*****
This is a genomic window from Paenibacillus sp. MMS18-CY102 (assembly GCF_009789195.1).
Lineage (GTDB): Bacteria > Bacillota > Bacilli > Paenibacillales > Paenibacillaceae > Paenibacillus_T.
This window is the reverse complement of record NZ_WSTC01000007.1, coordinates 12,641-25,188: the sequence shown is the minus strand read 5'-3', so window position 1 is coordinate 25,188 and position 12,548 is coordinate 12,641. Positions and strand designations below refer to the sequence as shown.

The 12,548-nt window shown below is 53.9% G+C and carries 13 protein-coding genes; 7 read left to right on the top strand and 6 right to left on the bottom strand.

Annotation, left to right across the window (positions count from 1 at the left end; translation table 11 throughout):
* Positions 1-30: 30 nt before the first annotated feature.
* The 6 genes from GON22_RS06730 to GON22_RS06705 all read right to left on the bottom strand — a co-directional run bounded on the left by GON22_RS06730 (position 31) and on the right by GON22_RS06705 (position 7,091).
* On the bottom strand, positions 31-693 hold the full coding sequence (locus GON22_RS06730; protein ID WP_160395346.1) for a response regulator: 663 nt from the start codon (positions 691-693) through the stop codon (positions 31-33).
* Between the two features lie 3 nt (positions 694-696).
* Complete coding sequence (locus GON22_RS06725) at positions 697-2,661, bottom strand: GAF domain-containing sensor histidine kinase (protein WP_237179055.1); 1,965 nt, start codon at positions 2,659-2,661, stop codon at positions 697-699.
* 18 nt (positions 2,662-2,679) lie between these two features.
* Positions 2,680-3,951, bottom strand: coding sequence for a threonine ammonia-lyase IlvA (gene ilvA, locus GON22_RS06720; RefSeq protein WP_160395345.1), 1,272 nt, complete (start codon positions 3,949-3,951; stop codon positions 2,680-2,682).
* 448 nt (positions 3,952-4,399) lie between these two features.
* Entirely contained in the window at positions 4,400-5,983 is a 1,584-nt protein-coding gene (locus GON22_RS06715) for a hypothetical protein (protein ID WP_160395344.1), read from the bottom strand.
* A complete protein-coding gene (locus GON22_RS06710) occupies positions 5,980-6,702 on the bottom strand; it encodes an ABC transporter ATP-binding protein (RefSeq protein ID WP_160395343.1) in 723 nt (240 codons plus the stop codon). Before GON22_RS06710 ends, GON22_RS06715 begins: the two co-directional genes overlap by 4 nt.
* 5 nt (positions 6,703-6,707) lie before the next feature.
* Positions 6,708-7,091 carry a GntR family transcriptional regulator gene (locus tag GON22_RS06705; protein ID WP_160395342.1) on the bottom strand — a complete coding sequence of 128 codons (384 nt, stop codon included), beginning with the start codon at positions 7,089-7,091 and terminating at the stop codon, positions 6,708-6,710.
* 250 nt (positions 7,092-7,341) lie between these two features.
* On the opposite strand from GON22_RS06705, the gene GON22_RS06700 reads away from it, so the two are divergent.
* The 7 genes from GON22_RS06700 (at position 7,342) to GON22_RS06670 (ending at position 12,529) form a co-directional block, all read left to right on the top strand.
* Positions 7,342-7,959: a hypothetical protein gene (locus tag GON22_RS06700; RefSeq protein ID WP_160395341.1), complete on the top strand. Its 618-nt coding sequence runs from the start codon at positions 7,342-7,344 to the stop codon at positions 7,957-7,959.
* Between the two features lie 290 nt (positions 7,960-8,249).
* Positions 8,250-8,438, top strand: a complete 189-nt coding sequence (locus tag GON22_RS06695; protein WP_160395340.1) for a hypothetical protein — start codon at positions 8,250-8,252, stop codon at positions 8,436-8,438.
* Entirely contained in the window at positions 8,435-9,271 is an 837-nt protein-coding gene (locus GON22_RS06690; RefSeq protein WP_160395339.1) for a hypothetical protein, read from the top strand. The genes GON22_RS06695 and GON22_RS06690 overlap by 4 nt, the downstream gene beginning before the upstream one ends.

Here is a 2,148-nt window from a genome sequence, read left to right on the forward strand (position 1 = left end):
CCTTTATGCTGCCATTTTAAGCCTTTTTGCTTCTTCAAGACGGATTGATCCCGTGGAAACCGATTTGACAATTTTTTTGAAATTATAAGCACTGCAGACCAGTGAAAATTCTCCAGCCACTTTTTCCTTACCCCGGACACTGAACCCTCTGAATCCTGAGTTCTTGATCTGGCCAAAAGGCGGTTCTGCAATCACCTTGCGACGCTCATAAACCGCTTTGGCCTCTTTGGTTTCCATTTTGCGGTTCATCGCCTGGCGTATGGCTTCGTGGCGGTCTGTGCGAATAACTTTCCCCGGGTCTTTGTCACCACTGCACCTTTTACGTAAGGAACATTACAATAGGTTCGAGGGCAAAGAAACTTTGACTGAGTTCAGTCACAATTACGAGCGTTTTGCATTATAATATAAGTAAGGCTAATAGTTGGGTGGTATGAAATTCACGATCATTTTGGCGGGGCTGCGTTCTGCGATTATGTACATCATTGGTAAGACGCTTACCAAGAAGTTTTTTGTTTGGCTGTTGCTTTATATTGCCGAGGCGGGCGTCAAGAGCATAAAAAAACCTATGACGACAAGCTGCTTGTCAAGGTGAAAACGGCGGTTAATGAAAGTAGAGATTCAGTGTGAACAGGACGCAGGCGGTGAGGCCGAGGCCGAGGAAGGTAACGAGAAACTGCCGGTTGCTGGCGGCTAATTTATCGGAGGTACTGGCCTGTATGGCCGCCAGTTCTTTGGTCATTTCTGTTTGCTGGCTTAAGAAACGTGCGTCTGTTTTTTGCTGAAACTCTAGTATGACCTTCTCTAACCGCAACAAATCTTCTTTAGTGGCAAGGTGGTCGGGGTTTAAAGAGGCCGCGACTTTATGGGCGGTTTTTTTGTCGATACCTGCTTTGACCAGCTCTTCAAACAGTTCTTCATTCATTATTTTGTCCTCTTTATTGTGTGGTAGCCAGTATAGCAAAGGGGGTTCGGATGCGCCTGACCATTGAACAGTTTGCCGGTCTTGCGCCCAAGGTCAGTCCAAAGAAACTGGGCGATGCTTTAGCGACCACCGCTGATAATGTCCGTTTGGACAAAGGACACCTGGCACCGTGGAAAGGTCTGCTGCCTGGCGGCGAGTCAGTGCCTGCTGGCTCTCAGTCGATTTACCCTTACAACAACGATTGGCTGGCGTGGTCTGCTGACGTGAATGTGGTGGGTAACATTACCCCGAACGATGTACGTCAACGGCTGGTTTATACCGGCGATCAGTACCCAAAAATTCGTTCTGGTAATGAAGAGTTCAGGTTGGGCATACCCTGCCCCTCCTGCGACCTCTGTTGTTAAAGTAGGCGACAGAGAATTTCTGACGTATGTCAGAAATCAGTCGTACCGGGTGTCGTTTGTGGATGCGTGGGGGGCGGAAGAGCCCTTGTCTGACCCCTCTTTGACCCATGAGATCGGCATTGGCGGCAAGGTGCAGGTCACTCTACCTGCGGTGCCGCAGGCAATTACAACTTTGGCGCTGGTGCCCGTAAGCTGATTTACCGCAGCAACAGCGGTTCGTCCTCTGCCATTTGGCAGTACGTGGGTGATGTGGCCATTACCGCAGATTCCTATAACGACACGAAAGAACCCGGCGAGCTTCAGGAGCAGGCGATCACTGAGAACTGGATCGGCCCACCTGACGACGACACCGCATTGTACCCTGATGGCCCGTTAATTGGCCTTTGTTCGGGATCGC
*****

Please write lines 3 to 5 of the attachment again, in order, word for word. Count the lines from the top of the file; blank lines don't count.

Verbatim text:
This window is the reverse complement of record NZ_WSTC01000007.1, coordinates 12,641-25,188: the sequence shown is the minus strand read 5'-3', so window position 1 is coordinate 25,188 and position 12,548 is coordinate 12,641. Positions and strand designations below refer to the sequence as shown.

The 12,548-nt window shown below is 53.9% G+C and carries 13 protein-coding genes; 7 read left to right on the top strand and 6 right to left on the bottom strand.

Annotation, left to right across the window (positions count from 1 at the left end; translation table 11 throughout):